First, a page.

Early one August morning in 1976 the French director Claude Lelouch mounted a camera to the front of his Ferrari and filmed his breakneck drive through the streets of Paris, from Porte Dauphine to Sacre Coeur. After "C'etait un Rendezvous" was shown publicly Lelouch was arrested and the car confiscated.
Antoine De Saint-Exupery and Ludwig Bemelmans, two wonderful author/illustrators, from L'Ecole Francaise du Maine's yard sale in Freeport. (Actually it was at the church across the street; but for context's sake...)
Another lame forecast again this weekend, to add to the already drenched summer.
Above: A great, huge, older (80's) L.L. Bean umbrella, bought from a nice older (80's) couple who both worked at Bean for years.
Next to that is a really nice Swaine, Adeney, Brigg, and Sons, Ltd. fortuitously found at a yard sale last summer when we were looking specifically for umbrellas to stick in Tossed & Found's umbrella holder project. Interestingly at the time we were also working on a project called the Eiffel Mantel, which involved hammering hundreds of nails into 1x2 boards, a la Enzo Mari, who wrote, "...two nails should never be planted along the same grain of wood." Advice Swaine & co. should've heeded when they nailed their name plate onto the handle. (click to enlarge).
$1.50 and $3, respectively.
From a quick trip out to Long Island (Maine) on the 4th-
2. The Corto Maltese, Hugo Pratt's sailor. When I lived in Italy I had a girlfriend who wrote his name, in gum, on the bottom of a bookshelf. The shelf was only about 2 feet over her face when she was in bed, and before she fell asleep each night she'd stick her gum on it. I remember she proudly showed me the multicolored cursive Corto Maltese, among other dots and asterisks and swirls.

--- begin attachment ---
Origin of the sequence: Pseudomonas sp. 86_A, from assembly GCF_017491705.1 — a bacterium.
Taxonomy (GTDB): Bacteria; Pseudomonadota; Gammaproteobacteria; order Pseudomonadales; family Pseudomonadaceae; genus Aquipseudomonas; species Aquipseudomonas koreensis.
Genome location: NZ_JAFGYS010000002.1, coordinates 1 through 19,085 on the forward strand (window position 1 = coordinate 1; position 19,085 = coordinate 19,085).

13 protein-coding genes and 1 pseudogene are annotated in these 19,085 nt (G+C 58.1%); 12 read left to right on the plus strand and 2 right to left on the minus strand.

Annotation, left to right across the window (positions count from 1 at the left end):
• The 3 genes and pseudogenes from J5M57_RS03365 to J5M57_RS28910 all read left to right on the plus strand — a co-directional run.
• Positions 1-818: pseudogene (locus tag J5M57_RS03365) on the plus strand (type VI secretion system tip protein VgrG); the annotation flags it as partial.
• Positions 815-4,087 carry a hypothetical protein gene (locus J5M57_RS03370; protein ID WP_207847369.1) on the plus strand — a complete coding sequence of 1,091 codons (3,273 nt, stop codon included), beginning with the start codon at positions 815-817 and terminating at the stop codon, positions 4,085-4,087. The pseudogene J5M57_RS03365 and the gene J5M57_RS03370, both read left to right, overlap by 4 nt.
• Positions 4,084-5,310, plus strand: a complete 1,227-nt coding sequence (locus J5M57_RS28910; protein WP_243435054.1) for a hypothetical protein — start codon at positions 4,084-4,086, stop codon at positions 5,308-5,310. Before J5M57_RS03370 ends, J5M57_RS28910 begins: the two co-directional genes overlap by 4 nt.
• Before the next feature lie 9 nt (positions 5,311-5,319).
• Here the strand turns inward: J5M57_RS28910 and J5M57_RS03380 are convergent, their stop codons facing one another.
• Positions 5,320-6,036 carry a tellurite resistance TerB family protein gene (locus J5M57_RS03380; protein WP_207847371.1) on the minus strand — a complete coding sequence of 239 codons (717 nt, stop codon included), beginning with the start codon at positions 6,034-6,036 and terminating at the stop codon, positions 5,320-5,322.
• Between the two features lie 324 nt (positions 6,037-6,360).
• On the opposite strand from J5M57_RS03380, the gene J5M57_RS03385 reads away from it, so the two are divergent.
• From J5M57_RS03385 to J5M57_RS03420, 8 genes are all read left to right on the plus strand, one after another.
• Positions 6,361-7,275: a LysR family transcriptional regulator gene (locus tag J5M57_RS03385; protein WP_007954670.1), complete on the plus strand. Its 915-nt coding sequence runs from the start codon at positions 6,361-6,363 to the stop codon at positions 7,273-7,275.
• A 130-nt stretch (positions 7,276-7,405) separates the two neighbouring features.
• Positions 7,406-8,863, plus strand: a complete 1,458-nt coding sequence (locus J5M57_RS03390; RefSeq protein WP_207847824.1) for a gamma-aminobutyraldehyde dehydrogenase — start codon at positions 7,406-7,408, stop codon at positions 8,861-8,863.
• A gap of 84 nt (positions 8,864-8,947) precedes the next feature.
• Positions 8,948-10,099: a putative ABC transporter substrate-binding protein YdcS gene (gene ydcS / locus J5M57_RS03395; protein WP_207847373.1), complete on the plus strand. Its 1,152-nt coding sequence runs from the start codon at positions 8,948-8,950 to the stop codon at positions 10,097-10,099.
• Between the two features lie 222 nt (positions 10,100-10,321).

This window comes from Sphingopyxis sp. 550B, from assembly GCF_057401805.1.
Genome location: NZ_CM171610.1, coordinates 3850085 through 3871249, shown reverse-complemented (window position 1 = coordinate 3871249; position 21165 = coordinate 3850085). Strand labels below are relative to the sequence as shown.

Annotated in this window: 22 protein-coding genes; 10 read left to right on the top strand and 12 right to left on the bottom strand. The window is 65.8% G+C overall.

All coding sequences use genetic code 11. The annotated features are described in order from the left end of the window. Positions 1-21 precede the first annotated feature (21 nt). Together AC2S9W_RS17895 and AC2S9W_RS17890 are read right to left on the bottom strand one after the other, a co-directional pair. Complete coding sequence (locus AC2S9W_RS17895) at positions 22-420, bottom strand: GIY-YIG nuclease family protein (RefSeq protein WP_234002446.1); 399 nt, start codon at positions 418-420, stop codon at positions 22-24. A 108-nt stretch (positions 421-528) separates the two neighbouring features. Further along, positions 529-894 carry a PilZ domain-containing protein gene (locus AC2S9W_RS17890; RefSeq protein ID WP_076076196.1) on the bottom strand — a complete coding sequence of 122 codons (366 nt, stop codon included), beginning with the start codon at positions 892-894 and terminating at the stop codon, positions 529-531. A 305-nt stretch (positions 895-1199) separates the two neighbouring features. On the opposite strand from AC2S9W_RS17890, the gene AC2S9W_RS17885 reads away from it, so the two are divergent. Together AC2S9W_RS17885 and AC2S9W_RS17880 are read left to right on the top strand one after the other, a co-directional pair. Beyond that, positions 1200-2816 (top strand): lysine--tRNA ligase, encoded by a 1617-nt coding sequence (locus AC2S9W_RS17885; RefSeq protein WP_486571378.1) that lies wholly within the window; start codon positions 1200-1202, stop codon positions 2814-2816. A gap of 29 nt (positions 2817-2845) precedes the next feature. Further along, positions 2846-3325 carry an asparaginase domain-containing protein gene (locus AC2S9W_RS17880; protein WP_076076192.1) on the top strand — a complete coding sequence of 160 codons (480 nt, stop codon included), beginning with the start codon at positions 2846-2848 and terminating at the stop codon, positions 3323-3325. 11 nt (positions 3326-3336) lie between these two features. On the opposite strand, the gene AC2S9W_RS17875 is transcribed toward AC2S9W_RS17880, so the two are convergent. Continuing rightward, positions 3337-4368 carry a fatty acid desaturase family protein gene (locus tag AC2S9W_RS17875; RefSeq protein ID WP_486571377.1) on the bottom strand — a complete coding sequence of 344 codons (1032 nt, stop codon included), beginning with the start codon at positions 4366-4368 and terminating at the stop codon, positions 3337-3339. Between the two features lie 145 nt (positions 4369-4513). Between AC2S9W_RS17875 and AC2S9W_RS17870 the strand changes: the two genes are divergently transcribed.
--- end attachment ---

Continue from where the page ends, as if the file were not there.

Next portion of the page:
3. A broken stool at the boatyard. I actually took this photo last year, and the stool was going to turn into a bike rack for Tossed & Found, but I left it on the island and never found it again.
4. The Rime of The Ancient Mariner, illustrated by Alexander Calder. We found this at the bottom of a box, at a yard sale with kids, kids, everywhere.
5. The ferry back, Casco Bay looking a little like the Mekong, with a crowded whale watch boat.Pin It
A view of my old apartment. I know this looks more low-life than high life, but it did have a cool, 70's-Laurel Canyon quality to it, and got me a few early jobs where people wanted, believe it or not, the same look. Not easy to acheive, as you need a certain patience, or laziness, not to water a spider plant that's hanging next to a sink.
This came to mind because we're reorganizing, and that David Hamilton photo was in our guest room, above the bed (see below). I don't know what ever happened to the Miller can-in-a-bottle, times were tough- it may have been returned as a two-fer.
Time for a new chapter in the guest room/library.
Tomorrow we're dismantling it and bringing the bed and furniture downstairs for the new guest apartment, which should be a pretty fun project. This upstairs room will turn into something completely different.
It'll be nice to free up the space- the bed is looking a little Erwin Wurm-ly, and there are four pieces of nice George Nelson furniture, books galore, and an old Pfaff leather sewing machine that all need some newfound appreciation. On the other hand it'll be somewhat sad to uproot them, as their Sanford & Sonned arrangements are part of what gave the room its Gypsy/Bohemian charm.